Has anyone needed this functionality before? What was the use case?

@kostya-sh
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@kostya-sh kostya-sh commented Aug 13, 2016

For the reference this is what JDBC provides: http://docs.oracle.com/javase/8/docs/api/java/sql/ResultSetMetaData.html

I can imagine only a few database drivers support gettting all this information though. For example this is what you can get out of ProstgreSQL: https://www.postgresql.org/docs/9.5/static/protocol-message-formats.html (search for RowDescription (B))

@kardianos
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@kardianos kardianos commented Aug 13, 2016

@jimmyfrasche Yes, this would not be database agnostic. That would need a different system layer to filter it through. It would just expose what the RDBMS SQL type is.

Use case for results where switching on go type doesn't work:

var sql = `
select
  d.ID, d.Name, d.Mime,
 fromp.FullName as  FromFullName,  forp.FullName as ForFullName
from
  seq.Document d
  join acc.Person fromPerson fromp on fromp.ID = d.FromPerson
  left join acc.Person forPerson forp on forp.ID = d.ForPerson
where
  1=1 and ...;
`

If you need to encode a information regarding ForFullName, you can't rely on it being there in the first row, in fact it may never be represented. This isn't a problem if you ad-hoc everything, but if you push more to app specific framework, it can be more problematic.

However, per Brad in comment #12381 (comment) I think this is moot. So while Brad also said #16652 (comment) , it would need to be without specific type information being represented in the sql pacakge.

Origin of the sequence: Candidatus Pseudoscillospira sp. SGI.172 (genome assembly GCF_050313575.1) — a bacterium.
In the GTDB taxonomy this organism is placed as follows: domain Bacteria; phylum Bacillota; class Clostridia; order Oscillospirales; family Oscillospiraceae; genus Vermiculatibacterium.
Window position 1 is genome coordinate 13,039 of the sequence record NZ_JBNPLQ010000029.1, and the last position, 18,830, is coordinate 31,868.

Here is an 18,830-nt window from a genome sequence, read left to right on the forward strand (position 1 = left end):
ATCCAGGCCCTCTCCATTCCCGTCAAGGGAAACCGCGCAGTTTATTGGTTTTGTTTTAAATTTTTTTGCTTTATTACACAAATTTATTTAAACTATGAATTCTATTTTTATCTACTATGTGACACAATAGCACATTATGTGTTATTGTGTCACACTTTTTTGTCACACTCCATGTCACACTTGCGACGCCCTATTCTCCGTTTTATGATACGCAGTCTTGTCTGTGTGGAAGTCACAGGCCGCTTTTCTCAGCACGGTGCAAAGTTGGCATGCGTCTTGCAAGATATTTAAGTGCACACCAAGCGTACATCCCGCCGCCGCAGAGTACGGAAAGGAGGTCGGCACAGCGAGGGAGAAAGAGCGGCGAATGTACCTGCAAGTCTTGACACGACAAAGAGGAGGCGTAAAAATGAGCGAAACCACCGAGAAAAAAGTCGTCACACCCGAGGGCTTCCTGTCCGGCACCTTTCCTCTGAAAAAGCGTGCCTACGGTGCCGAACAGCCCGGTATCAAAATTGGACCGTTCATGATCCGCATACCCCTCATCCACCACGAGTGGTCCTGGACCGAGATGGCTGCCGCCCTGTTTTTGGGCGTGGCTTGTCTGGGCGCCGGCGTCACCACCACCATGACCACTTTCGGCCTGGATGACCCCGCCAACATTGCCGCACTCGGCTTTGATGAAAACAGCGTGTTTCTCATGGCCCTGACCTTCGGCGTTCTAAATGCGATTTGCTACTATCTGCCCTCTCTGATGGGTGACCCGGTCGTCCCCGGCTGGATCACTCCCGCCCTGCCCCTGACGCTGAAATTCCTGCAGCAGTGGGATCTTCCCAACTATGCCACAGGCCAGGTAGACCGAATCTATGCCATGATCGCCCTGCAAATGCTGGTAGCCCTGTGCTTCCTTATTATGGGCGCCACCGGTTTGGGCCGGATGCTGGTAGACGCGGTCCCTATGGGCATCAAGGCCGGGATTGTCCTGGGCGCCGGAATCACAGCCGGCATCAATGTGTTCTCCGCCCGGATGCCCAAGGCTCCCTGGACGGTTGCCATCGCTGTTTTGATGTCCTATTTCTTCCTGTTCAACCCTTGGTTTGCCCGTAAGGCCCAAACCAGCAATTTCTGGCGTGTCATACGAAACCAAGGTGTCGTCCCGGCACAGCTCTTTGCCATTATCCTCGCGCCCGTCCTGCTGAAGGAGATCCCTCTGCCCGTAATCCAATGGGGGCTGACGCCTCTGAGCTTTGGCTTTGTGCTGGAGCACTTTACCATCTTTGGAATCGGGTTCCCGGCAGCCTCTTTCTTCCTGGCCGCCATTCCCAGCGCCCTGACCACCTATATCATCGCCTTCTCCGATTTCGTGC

@kirubasankars
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@kirubasankars kirubasankars commented Aug 15, 2016

@kostya-sh, Trying to create entire row sets as map[string]interface{}.

While executing that query, my code have no idea about how many column, their names and types

Basic types are automatically mapped to GO types, that's good. Custom type are not, (example PostgreSQL custom type)

driver's can get me those custom values by only as RawBytes

I was expecting this package should expose type and size information.

in my opinion, may be java handle this better,
java sample click here

Also have a look at JDBC sql types

@juicemia
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@juicemia juicemia commented Aug 17, 2016

Something just occurred to me.

At the risk of sounding dumb: how would I go about adding a method on an interface type?

// This is illegal because Rows is an interface type
func (rs *Rows) Schema() Schema

Adding it to the Rows interface breaks the API and thus the API tool fails. I added the old interface to except.txt but I'm not sure if that's such a good idea? Some help from more experienced contributors would be awesome.

EDIT: I'm only doing this to start playing around and getting familiar with the source. I don't feel like we've reached a consensus as to what should be done.

@kardianos
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@kardianos kardianos commented Aug 17, 2016

@juicemia *sql.Rows is a struct. As such it can be added to safely.

@juicemia
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@juicemia juicemia commented Aug 17, 2016

@kardianos wow how embarrassing. 😅 i was looking in driver and totally forgot about the rest of the package. 😶

So what's the direction we should take on the types then? I agree with @jimmyfrasche that we should just expose a Type interface, and leave the implementation of the types to the database drivers.

@juicemia
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@juicemia juicemia commented Aug 23, 2016